4) A place to share writing: Writing has become a passion of mine, and as my PLN ( Professional Learning Network) grows, my confidence grows. I am no longer shy about sharing my blog posts. I look forward to critical feedback and sharing.

5) A place to think critically: I don't just follow people I agree with all the time. I take the opportunity to reflect when I have an averse reaction to a tweet or blog post. As a "sometimes scientific" thinker, I often get annoyed when bloggers post with the utmost certainty when they are really just giving opinions without backing up or citing their resources.

6) A place to make connections for the future: Not only did I meet up with the wonderful @peoplegogy, who invited me to guest-blog here and his wonderful wife @elle_spanish, but I have met so many inspiring professionals who one day I hope to work with in some capacity.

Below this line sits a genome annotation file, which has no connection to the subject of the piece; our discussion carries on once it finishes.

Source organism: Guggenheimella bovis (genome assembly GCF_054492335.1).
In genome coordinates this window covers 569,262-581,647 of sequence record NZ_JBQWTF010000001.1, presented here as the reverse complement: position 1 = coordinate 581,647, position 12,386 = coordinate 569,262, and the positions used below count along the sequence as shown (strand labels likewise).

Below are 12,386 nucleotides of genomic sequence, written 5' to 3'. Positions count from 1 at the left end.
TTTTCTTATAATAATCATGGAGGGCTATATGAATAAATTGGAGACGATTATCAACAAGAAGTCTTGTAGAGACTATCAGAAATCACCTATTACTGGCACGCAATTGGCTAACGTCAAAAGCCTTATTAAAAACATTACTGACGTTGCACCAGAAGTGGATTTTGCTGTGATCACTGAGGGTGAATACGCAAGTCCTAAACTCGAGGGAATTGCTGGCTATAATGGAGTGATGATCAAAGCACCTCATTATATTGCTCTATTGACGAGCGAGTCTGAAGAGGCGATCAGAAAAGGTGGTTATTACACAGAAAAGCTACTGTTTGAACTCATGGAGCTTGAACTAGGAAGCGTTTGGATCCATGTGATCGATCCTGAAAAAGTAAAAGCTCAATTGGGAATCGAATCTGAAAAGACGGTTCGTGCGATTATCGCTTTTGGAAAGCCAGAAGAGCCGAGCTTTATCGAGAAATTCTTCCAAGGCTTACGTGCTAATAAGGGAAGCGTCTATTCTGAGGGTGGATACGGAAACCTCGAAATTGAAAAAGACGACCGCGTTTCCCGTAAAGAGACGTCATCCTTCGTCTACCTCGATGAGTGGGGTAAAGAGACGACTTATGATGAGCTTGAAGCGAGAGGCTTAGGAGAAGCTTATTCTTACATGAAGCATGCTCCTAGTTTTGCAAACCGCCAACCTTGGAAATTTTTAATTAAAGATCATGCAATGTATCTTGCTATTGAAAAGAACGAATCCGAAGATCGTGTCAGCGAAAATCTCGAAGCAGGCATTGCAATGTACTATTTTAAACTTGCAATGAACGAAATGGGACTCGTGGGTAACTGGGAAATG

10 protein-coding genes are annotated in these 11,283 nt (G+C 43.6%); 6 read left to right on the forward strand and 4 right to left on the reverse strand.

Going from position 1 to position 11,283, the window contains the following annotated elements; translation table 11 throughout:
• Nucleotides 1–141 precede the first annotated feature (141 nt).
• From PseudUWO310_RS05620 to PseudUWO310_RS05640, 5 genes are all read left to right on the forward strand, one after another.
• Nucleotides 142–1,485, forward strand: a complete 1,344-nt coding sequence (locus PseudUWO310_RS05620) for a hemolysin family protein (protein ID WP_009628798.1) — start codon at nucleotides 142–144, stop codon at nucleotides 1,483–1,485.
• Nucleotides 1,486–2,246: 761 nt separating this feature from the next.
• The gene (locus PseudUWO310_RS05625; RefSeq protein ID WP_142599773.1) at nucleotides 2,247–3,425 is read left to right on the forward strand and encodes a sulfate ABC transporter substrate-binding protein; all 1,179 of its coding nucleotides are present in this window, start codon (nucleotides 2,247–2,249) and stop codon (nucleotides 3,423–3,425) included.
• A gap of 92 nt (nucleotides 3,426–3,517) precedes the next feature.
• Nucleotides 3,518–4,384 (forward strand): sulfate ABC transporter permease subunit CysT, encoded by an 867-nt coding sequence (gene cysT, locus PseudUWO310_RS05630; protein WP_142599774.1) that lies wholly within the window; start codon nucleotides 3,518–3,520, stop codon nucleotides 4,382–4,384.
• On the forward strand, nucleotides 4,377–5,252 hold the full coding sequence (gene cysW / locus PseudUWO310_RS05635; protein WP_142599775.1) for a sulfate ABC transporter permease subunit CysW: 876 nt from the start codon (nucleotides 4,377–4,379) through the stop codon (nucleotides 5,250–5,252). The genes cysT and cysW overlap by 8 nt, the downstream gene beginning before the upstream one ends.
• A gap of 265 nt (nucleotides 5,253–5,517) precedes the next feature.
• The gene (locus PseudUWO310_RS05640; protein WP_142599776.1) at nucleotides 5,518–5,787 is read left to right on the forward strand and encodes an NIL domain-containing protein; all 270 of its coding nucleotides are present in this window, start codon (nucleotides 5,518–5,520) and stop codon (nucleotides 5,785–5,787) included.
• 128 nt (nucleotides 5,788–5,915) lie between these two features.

7) Twitter makes me laugh: From the inane tweets about people wearing things they have no business wearing, to the cute pics of kids and the adorable things they say, I am entertained and uplifted by the humorous tidbits people share. Laughter is an amazingly under-appreciated resource.

8) A place and time to hope: Contrary to what many "non-believers" may say, Twitter is not about the superficial, at least not in the company I keep. The folks I follow and dialogue with are truly concerned with making a difference, living a meaningful life, and giving back to society.

9) Twitter lets me help others: I know what you may be thinking. Help others? Why would I want to take the time to give advice, etc? For me, reaching out to someone asking for help online is a gratifying, renewing gift that I give myself.